A number one Scottish crime best seller from Denzil Meyrick; James Machie was a man with a genius for violence, his criminal empire spreading beyond Glasgow into the UK and mainland Europe.
Fortunately, James Machie is dead, assassinated in the back of a prison ambulance following his trial and conviction. But now, five years later, he is apparently back from the grave, set on avenging himself on those who brought him down.
Top of his list is his previous associate, Frank MacDougall, who unbeknownst to D.C.I. Jim Daley, is living under protection on his lochside patch, the small Scottish town of Kinloch. Daley knows that, having been the key to Machie's conviction, his old friend and colleague D.S. Scott is almost as big a target. And nothing, not even death, has ever stood in James Machie's way....
©2015 Denzil Meyrick (P)2016 Audible, Ltd
The story is great and really funny in places.
Great characters and the narrator is amazing - he has a wide range of accents to deal with, but is mesmerising to listen to.
Listened to Whiskey In Small Glasses first. Both as good as each other.
Denzil Meyrick’s The Last Witness has no plot. There are one or two basic driving factors to the story, but no apparent effort by the author to give these directives any body or depth. Rather, the protagonists face a random series of idiotic events that have no consistency or structure beyond spewing tension into the story. The way these silly events happen has no reason or logic or, often, any possibility of reality. He has invented his superbad baddie, but seems to have made no effort to get into the guy’s head and work out what the baddie might do in his situation, what might be necessary to achieve his evil goal. Meyrick has thrown together a bunch of clichés and caricatures. The book might as well have been plotted by tomfoolery between a bunch of drunks after they’ve demolished their livers. Such trash is very familiar to me: it’s why I threw my television out twenty years ago, it’s why I don’t bother to watch most movies from Hollywood.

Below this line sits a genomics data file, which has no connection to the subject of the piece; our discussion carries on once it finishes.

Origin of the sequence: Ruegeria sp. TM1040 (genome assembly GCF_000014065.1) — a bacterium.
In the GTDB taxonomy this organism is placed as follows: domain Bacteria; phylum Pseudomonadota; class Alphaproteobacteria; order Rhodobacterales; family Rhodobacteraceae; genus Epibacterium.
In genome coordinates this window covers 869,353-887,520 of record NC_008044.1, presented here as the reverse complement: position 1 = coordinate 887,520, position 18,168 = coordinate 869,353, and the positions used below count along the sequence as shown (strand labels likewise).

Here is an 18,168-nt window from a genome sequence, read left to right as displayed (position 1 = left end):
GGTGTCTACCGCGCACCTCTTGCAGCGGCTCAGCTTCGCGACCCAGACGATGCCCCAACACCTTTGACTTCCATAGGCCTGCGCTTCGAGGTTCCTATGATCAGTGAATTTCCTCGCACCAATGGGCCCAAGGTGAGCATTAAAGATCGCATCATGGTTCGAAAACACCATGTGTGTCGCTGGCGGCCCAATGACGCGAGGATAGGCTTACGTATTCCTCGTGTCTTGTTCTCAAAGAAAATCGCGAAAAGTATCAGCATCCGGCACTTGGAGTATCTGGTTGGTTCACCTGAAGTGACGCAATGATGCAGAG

When I reviewed the first book in this series, Whiskey from Small Glasses, I had wondered why the author did not have his characters explain how the leading detective had worked out the identity of the criminal. My fault: I had stupidly presumed he had.
Perhaps it’s meant to be comedy and I’ve entirely missed the point. But even a comedy novel should have a plot.
The book does have some good points. The dialogue remains real and believable, and the descriptions are immediate and effective. The latter threaten to descend into repetition themselves (flocking birds), but have not done so yet. This is helped in the audiobook by the narrator, Duncan Monteath, who does an excellent job of bringing the words and characters alive.
The book is written very visually, and I could easily see the nonsense on the small screen. Indeed, given that, given the nonsensical plot, I wonder whether that’s the intention. Is the author trying to bring a film crew and corresponding economic relief to his depressed home town with these books? He certainly seems to have caught the spirit of crap spewed by the worst telly.
I won’t be reading any more books in this series. I have, though, so enjoyed the narrator’s skill that I’ve picked up a different audiobook by a different author purely because it is narrated by Duncan Monteath. Let’s see if that works out.
great tale gritty gripping full of suspense and realistic . great narration can't wait to get the next book in the series
I enjoyed this book but it was not quite as good as the first book in the series. It was very well read but the plot was predictable and in some ways disappointing. I disliked the heavy hint at the end of the book about the direction of the next book.
I didn't like having the first chapter of the next book tagged on to the end of this book. It put me off wanting to buy it and I decided to take a break from this series of books. The narrator was excellent, a joy to listen to.
Just as good as the first, this book kept my interest right to the end. The characters have been developed further and the storyline had pace and intrigue.
Praise must be made to the outstanding narration which lifts the story to another level. I look forward to book 3.
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